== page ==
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Up First briefing: DeSantis ends presidential bid; tent shortage in Gaza

Florida Republican Gov. Ron DeSantis speaks at a campaign stop at Pub 52 on Jan. 15 in Sergeant Bluff, Iowa.
Anna Moneymaker
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Getty Images
Florida Republican Gov. Ron DeSantis speaks at a campaign stop at Pub 52 on Jan. 15 in Sergeant Bluff, Iowa.

Good morning. You're reading the Up First newsletter. Subscribe here to get it delivered to your inbox, and listen to the Up First podcast for all the news you need to start your day.

Today's tops stories

The New Hampshire primaries will take place tomorrow with one fewer candidate. Florida Gov. Ron DeSantis suspended his campaign yesterday and endorsed former President Donald Trump.

  • NPR's Ashley Lopez notes on Up First that DeSantis' campaign is "particularly interesting to look at" because he was positioned as a "Trump-like character" but without the legal baggage. He would have had more support if Republican voters cared about Trump's legal issues and electability — but they don't.
  • Former South Carolina Gov. Nikki Haley is now the only other major candidate in the Republican race. Independent and unaffiliated voters outnumber registered Republican voters in the state, and they're allowed to vote in the primary. Tomorrow could be Haley's best chance to keep her presidential campaign alive.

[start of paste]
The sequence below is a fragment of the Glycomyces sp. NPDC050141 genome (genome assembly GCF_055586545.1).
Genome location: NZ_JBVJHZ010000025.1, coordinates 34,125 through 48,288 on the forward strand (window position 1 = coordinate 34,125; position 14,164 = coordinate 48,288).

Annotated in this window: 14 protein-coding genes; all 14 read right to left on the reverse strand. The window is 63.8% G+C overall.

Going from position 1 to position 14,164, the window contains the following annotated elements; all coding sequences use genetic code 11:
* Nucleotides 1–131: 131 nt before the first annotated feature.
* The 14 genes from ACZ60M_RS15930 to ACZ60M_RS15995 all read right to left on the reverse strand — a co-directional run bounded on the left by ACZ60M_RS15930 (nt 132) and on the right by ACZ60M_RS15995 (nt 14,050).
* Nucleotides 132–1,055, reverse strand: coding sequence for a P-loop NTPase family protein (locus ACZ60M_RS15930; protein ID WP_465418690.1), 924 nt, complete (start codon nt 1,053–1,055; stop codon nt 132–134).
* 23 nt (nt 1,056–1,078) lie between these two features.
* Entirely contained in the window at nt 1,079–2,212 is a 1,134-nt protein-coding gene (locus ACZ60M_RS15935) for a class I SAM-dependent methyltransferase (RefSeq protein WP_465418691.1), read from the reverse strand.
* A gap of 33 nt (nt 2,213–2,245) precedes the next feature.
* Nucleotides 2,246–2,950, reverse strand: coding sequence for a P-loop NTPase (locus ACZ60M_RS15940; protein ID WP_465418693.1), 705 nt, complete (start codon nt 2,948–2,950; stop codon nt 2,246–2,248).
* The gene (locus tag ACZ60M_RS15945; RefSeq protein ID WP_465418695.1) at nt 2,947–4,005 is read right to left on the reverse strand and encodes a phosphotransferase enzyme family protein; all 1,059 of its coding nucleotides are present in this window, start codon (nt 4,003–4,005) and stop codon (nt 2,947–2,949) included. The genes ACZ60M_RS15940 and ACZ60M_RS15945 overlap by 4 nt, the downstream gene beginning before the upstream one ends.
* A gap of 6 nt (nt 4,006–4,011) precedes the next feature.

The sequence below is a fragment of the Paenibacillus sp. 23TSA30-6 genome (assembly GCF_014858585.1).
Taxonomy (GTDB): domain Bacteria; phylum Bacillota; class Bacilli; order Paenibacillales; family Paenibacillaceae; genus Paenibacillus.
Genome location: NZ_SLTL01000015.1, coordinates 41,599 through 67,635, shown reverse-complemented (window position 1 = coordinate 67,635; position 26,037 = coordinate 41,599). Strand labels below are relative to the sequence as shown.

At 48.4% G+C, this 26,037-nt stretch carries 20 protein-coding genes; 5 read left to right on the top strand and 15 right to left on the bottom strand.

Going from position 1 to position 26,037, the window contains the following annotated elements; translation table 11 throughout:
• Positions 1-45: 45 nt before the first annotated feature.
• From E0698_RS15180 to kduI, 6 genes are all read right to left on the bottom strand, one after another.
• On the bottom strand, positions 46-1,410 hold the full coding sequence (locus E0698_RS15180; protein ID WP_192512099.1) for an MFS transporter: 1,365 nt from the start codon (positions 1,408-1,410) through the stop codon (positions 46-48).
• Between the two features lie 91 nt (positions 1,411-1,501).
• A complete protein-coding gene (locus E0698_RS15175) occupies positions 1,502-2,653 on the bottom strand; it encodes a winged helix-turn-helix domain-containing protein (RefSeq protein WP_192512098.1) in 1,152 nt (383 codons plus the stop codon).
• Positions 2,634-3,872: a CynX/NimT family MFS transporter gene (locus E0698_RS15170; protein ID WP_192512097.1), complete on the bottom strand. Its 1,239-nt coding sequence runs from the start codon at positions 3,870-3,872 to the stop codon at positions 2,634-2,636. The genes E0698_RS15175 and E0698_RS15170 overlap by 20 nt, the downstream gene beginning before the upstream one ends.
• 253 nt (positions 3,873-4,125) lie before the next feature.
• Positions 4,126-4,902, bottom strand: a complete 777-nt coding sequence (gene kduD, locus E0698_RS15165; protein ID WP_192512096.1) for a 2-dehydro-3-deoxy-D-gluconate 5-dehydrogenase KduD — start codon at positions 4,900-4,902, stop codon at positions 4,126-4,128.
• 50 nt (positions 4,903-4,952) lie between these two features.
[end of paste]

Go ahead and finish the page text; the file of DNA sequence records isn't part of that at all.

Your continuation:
• As voters prepare to head to the primary, here are major questions answered, including why New Hampshire is important and — obviously — can anyone beat Trump?


Roe v. Wade, the Supreme Court decision that federally enshrined abortion rights, would have turned 51 today. Two years ago, the high court overturned its decision. Since then, voters have turned out at the state level nationwide to ensure abortion protections where they live. Vice President Kamala Harris kicks off a tour to talk about abortion in Wisconsin today as Democrats try to tap into voters' energy leading into the presidential election.

  • In state-level elections last year, Democrats campaigning on protecting abortion rights were able to win back full control of the state legislature, NPR's Deepa Shivaram says. Biden and Harris want to tap into that momentum. A White House official tells Shivaram that Wisconsin represents "the chaos of what overturning Roe did to people's lives."


India's Prime Minister Narendra Modi today led the consecration of Ram Janmabhoomi Mandir – a temple devoted to Lord Ram – in northern India's Ayodhya. It was a celebration for many Hindus — but the temple has controversial origins. It's built over the site of a historical mosque that was torn down 30 years ago by Hindu nationalists who believed it was the birthplace of Lord Ram.

  • Thousands of people — mostly Muslims — were killed in the violence that ensued after the mosque was torn down, NPR's Diaa Hadid reports. Hindus were attacked in neighboring Pakistan and Bangladesh. Experts tell her the timing of the consecration is key. Though the temple isn't finished, it's expected to give a major boost to Modi's election campaign. 

Deep dive

Displaced Palestinians take shelter in a makeshift tent camp by the beach in Rafah near the border with Egypt in the southern Gaza Strip on Tuesday, amid the ongoing conflict between Israel and the Palestinian militant group Hamas.
- / AFP via Getty Images
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AFP via Getty Images
Displaced Palestinians take shelter in a makeshift tent camp by the beach in Rafah near the border with Egypt in the southern Gaza Strip on Tuesday, amid the ongoing conflict between Israel and the Palestinian militant group Hamas.